All computation times are based on a Cray Y/MP computer, although similar results would be expected on any vector-processing machine. This test problem tends to highlight the influence of the constitutive algorithm on the overall execution time, since the problem does not contain other expensive numerical procedures such as those necessary to detect and treat the contact of two initially separate bodies. "Contact" algorithms contain search algorithms that are inherently scalar, and this causes these procedures to be expensive on vector-processing computers such as the Cray. As a result, the effect of the constitutive model on the execution time of most practical calculations is somewhat less dramatic than indicated in this example.
As shown in the table, the stress-resultant method is the fastest and least accurate, introducing a displacement error of 45 percent.
Next in speed is thickness integration with two points through the thickness. If the stress scaling algorithm (SS-2) is used, then the error is 31 percent, but if the fixed three-iteration algorithm (FTI-2) default in DYNA3D is used, the displacement error is down to 18 percent with only a slight increase in computation time.
The results using thickness integration with three points and either the fixed three-iteration algorithm (FTI-3) or the plane stress subspace algorithm (PSS-3) show a slight increase in error over the comparable results using two thickness integration points. This is somewhat unusual, since using more integration points typically yields better accuracy.
However, the expected trend in improved accuracy is again seen in the results using five thickness integration points. While somewhat slower, thickness integration with five points and the fixed three-iteration algorithm (FTI-5) yields an accurate result, with only 6 percent error.
The two calculations using the (scalar) iterative radial return algorithm (IRR-5 and IRR-10) are included for comparison purposes only; they are too inefficient to be used in practice.
In order to compare their effects on a large-scale analysis, we used four different elastoplastic constitutive algorithms to simulate the axial crush of a box beam. Each algorithm employed one of the following four computational methods: the stress-resultant plasticity method or the thickness-integration shell plasticity method using the plane-stress fixed three-iteration algorithm with two (FTI-2), three (FTI-3), and five (FTI-5) points through the thickness.
The computed deformed geometry for each of the methods is shown in Figure 3 along with their respective computation times. As seen in the figure, the simulation using the stress-resultant method predicts a different deformed shape than the thickness-integration method, regardless of the number of thickness integration points. The stress-resultant calculation produces a fold with the first hinge inward, while all of the thickness-integration calculations predict the first hinge will fold outward. Since the thickness-integration method more accurately represents the physics of the problem, more confidence is placed in the deformed geometry predicted by that method.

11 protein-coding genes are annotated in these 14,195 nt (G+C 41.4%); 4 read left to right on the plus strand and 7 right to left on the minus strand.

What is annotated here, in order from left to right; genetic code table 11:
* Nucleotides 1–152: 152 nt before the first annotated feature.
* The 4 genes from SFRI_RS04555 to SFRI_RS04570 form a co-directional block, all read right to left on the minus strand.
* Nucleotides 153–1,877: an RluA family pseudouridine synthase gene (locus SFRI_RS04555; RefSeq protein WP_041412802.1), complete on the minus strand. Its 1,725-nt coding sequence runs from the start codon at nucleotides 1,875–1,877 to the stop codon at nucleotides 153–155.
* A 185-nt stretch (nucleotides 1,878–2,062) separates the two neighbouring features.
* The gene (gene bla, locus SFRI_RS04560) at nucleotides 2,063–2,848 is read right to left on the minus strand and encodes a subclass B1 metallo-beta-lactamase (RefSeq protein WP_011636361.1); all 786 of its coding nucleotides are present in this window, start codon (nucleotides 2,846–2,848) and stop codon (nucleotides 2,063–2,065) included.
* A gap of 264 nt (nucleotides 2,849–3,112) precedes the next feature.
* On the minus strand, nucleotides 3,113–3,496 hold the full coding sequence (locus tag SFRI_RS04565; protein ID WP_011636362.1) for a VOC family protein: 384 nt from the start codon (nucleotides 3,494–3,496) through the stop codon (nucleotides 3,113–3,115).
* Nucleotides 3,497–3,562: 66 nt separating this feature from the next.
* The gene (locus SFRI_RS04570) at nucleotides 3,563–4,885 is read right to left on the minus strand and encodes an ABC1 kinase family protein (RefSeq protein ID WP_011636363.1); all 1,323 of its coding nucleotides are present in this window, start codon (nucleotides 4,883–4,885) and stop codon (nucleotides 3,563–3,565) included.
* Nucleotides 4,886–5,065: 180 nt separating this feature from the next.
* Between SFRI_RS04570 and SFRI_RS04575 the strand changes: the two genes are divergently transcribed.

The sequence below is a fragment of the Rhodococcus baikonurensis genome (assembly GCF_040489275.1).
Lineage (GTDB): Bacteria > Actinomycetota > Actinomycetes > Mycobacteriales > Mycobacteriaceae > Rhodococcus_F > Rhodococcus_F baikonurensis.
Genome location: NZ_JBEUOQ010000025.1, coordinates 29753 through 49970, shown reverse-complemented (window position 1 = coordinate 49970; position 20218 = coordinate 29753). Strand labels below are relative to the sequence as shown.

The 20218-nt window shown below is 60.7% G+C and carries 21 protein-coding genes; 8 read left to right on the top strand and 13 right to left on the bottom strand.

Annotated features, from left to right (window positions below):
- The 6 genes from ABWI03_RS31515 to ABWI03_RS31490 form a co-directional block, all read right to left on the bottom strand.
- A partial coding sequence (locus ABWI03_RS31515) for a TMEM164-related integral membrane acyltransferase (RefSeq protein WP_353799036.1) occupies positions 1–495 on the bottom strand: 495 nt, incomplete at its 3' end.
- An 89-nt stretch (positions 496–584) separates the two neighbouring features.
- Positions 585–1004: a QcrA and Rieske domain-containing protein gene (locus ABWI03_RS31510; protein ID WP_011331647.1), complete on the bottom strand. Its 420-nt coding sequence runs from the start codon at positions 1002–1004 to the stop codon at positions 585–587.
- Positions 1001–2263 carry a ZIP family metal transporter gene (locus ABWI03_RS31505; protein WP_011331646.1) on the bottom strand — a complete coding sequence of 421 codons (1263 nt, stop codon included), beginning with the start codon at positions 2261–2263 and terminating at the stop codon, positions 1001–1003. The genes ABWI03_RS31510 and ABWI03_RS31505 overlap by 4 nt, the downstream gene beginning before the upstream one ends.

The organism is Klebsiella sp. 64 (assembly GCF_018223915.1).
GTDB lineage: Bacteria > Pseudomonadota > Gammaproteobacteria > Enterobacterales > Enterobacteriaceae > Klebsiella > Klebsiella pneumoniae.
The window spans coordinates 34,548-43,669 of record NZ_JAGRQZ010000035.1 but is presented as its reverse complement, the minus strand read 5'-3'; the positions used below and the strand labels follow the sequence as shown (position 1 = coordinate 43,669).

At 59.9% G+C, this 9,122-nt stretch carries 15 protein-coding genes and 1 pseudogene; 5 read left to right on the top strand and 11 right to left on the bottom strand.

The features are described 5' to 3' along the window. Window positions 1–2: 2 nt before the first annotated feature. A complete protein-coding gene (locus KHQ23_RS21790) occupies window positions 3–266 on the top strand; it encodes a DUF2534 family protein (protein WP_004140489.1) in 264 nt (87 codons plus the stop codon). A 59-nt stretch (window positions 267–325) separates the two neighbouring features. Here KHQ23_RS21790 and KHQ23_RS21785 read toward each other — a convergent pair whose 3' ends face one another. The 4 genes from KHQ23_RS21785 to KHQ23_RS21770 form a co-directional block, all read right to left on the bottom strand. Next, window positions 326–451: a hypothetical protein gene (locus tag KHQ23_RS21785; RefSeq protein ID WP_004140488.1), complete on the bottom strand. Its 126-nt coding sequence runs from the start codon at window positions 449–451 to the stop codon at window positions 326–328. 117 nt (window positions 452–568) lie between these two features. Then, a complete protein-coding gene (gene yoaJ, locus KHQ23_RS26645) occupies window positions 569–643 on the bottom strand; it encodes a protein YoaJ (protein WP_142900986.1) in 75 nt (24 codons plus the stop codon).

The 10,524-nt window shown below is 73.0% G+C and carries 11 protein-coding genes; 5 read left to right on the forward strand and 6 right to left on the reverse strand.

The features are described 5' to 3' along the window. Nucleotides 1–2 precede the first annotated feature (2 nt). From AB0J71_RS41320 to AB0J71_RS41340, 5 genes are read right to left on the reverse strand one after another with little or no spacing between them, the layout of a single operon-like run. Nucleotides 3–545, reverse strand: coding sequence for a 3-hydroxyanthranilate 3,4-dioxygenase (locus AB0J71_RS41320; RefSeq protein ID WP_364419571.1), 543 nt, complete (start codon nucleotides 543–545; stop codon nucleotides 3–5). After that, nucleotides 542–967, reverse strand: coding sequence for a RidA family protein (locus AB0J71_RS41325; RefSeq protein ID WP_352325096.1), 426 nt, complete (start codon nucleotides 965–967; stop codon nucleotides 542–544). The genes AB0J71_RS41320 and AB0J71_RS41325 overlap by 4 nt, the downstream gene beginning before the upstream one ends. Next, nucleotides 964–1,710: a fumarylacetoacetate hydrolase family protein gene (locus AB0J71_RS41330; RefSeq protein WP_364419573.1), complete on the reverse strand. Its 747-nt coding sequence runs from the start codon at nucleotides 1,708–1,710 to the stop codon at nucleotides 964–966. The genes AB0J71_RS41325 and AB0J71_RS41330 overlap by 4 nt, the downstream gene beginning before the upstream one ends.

This simulation illustrates the dramatic effect that constitutive-model errors can have on the evolution of the solution to a nonlinear problem. In addition, Figure 3 shows that the CPU time saving with the stress-resultant plasticity method in this large analysis is less significant than in the simple problem summarized in the table. The thickness-integration shell plasticity method with two points in the thickness integration uses only 2 percent more computer time than the stress-resultant method.
This investigation indicates that the thickness-integration shell plasticity method is generally to be preferred over the stress-resultant plasticity method. The number of thickness integration points may be reduced to two for an approximate solution at minimum cost; this is generally more accurate than the stress-resultant method. In addition, the thickness-integration method generalizes more easily to complex constitutive models that do not lend themselves to representation in a stress-resultant form.
Thickness integration of plane stress constitutive equations has proven to be the method of choice for elastoplastic shell modeling. Due to the complicated structure of the yield surfaces, the stress-resultant plasticity method offers little speed increase over the thickness-integration shell plasticity method with two points through the thickness and it suffers serious inaccuracies. The thickness-integration method using five points through the shell thickness offers an accurate solution to most elastoplastic shell problems.
Based on these observations, it is recommended that thickness integration with two thickness points be used for preliminary calculations and thickness integration with five thickness points be used for final calculations to assure accurate results.
Robert G. Whirley Lawrence Livermore National Laboratory Livermore, Calif. [Figures 1 to 3 Omitted] [Tabular Data Omitted]
PHOTO : Shell-analysis breakthrough. This sequence of a rigid ball going through a steel plate was simulated with the DYNA3D nonlinear finite element program to illustrate a phenomenon known as petalling, in which fractures propagate radially.
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|Author:||Whirley, Robert G.|
|Date:||Jan 1, 1991|